Take the 2-minute tour ×
Stack Overflow is a question and answer site for professional and enthusiast programmers. It's 100% free, no registration required.

Let's say I have the following situation:


In rev 419, I changed foo.txt, bar.txt, and bingo.txt.

Now I discover an error and I would like to keep foo.txt from rev 418, but leave the changes in bar.txt and bingo.txt from rev 419 intact, so I can commit rev 420 so its foo.txt is the same as rev 418.

How can I do this with a minimum of hassle?

share|improve this question
add comment

1 Answer

up vote 7 down vote accepted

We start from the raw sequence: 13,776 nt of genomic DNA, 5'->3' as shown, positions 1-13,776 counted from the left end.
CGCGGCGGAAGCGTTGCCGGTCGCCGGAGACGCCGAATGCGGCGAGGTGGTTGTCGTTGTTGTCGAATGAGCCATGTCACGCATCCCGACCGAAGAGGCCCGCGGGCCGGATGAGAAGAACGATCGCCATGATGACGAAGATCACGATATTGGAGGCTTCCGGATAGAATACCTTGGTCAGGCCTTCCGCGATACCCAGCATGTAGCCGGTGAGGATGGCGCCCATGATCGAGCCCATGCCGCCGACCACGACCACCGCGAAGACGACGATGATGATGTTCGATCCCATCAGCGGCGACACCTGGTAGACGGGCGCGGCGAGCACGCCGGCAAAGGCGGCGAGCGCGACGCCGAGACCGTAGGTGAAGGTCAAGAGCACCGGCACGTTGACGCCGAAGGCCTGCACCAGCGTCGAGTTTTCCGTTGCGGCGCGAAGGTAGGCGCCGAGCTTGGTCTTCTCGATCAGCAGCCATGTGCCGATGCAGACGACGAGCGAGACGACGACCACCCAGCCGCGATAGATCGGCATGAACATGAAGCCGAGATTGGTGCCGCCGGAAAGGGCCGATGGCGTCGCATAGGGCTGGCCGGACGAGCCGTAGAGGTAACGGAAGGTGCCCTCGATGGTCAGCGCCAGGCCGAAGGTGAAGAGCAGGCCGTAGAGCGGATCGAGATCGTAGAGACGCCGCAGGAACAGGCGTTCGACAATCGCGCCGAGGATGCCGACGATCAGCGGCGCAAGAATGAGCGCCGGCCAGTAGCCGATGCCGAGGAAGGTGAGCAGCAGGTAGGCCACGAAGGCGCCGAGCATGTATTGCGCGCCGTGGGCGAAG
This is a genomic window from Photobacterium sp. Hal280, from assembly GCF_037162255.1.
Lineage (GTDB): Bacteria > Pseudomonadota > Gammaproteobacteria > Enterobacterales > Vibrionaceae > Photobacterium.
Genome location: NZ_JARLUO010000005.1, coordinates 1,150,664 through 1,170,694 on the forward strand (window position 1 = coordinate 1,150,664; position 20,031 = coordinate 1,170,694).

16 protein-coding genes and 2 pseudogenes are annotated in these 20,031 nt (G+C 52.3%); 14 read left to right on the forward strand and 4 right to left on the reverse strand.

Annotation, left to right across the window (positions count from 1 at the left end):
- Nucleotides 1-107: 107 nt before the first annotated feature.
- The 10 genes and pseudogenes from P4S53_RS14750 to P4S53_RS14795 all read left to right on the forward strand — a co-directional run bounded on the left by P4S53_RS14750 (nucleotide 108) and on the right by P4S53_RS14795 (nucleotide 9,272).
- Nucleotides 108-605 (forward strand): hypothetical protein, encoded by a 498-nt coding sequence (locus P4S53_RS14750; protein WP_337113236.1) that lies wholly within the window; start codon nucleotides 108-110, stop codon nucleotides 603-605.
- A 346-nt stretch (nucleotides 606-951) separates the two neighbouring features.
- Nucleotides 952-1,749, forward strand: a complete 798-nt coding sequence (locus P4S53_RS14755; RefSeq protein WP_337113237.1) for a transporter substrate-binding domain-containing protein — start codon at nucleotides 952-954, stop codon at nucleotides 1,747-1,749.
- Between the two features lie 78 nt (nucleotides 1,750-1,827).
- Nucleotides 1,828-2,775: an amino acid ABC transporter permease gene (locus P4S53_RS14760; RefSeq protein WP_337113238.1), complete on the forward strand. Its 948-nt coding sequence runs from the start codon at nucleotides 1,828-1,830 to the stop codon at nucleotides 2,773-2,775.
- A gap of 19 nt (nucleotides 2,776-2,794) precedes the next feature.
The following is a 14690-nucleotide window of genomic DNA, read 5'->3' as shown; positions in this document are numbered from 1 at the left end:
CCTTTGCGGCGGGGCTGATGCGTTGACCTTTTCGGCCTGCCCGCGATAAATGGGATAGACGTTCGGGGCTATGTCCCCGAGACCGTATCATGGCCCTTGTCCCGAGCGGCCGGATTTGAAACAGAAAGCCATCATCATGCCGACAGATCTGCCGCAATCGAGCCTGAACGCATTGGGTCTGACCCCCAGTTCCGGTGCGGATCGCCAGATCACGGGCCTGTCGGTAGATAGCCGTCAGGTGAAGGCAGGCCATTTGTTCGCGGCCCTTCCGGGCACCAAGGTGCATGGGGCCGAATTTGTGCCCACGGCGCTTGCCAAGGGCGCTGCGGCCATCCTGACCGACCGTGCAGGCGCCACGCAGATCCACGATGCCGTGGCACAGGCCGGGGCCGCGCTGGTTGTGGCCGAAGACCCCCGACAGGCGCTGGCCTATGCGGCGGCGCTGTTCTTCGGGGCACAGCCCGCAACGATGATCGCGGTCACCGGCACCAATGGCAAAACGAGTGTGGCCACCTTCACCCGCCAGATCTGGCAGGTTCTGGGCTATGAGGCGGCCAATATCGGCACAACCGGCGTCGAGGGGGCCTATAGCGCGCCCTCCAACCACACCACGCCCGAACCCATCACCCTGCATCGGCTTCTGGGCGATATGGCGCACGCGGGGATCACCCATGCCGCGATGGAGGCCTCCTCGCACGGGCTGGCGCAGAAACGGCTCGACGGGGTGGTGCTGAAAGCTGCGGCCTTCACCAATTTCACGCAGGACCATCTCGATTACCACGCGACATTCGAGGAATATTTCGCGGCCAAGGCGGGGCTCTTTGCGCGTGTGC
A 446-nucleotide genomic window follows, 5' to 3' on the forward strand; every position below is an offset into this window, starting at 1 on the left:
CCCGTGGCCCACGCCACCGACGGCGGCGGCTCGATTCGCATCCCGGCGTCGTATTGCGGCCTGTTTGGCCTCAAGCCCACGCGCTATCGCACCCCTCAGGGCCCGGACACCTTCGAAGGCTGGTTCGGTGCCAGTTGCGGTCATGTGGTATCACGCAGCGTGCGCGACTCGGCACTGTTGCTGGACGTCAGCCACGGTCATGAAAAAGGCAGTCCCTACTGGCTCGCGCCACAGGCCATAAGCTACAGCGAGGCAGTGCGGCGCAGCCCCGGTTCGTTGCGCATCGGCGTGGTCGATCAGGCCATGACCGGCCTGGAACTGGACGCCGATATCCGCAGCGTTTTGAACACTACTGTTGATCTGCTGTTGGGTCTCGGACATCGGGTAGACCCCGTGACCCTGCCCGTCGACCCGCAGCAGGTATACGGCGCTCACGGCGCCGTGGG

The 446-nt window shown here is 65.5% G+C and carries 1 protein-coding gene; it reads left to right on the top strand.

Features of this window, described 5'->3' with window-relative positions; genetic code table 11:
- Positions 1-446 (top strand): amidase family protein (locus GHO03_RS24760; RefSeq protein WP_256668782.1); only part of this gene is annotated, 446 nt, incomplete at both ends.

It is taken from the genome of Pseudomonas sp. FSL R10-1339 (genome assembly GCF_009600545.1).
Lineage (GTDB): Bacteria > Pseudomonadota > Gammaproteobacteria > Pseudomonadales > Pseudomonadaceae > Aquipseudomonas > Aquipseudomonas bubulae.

This is how, I have rolled back the changes of a previous commit.

The reverse merge : svn --revision (version to revert):(version below it) <. or filename>

svn merge --revision 419:418 foo.txt
svn commit -m "Reverting commit ver:419 for foo.txt"
share|improve this answer
You can shortcut with svn merge --change -419 foo.txt. A negative change, will revert that revision, makes it easier to remember in my opinion. –  Sander Rijken Nov 30 '10 at 21:38
-c -REV (or --change -REV) simplifies the syntax a bit by only requiring the revision to revert –  bosmacs Nov 30 '10 at 21:38
cool, thanks, I figured it was a merge but I can never keep those things straight. :/ –  Jason S Nov 30 '10 at 21:39
@Jason S: I kind of have made that as my practice and do not use the negative change. That is also an appropriate answer. –  pyfunc Nov 30 '10 at 21:46
add comment

Your Answer


By posting your answer, you agree to the privacy policy and terms of service.

Not the answer you're looking for? Browse other questions tagged or ask your own question.